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wise to be wary when investing overseas

09 December 2019
Nicole Treacey
Read Time 3 mins reading time

As the Australian economy weakens and interest rates reach record lows, investors are seeking out alternative investments offshore in order to increase their returns.

But do investors or their advisors really understand the inherent risk involved?

The recent decision of Zhang Hong Li and others v DBS Bank (Hong Kong) Limited and others [2019] HKCFA 45 is an example of what can often be an illusion of the “greener pastures” of offshore investment.

The case was essentially a question about the enforceability of an “Anti-Bartlett” clause contained in a trust deed. The Hong Kong Court of Appeal ultimately upheld that the clause was enforceable, resulting in the trustee avoiding liability for losses sustained by the trust.

anti-bartlett clauses

Many offshore trusts are set up for the purpose of saving tax, so are common in lower tax jurisdictions. These trusts will then buy assets like shares in companies which then perform high-risk investments. This results in the trustee delegating the trustee’s authority to the company.

An Anti-Bartlett clause purports to then absolve the trustee of any obligation to supervise or make enquiries of the operation of the companies of which the trust owns shares. This has the result of allowing the investment company to partake in high-risk and speculative investments, and the trustee’s “high level supervisory duty” is not required, except in the case of known misconduct.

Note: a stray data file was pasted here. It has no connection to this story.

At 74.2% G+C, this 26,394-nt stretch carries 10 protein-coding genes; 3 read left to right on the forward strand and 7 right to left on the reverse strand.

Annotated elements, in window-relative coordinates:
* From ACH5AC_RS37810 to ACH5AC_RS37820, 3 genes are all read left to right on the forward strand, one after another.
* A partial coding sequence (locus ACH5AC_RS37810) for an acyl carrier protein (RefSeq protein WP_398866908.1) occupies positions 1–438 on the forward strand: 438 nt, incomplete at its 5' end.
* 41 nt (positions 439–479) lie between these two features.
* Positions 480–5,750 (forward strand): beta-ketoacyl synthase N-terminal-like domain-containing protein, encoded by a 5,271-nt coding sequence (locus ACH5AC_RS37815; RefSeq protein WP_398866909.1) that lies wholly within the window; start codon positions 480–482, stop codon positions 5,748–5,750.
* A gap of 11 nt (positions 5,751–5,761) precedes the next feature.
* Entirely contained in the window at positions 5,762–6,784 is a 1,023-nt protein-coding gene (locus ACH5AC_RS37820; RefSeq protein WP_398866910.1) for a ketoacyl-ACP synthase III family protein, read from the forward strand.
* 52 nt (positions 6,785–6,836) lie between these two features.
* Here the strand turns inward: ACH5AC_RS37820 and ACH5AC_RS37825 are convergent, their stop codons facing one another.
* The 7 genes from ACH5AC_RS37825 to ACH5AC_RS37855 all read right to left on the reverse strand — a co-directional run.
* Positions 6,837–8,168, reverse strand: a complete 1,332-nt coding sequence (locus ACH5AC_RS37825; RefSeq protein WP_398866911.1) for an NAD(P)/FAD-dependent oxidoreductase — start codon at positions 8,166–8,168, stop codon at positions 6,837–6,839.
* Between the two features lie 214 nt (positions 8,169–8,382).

The interpretation has not necessarily been consistently applied. There have been examples of a Court deciding that, despite the terms of the trust deed, a trustee still has an obligation to apply appropriate risk management strategies to ensure that anyone they have delegated authority to will act prudently. The trustee in some jurisdictions therefore still has an overriding duty to protect the assets of the trust.

There are also other issues that investors and advisors need to be aware of such as enforceability of overseas judgments and the systems of law generally which restrict actions against trustees generally.

position in australia

Trust laws in Australia arise from a combination of statute and common law, and one of the paramount duties of a trustee is to preserve trust property. This has resulted in examples of a trustee being sued by investors for failing to exercise this duty to the required standard, particularly in cases where high-risk investments have caused the loss.

In most cases, a trustee can only delegate power where the trust deed allows it, and even if it does, it still has an overriding duty to supervise and preserve trust property.

cautionary tale

Investors and their advisors should ascertain exactly what the terms of an investment are, and not assume that the protections offered in Australia will apply. This may mean seeking advice on the underlying structure before proceeding to avoid surprises in the event of a downturn.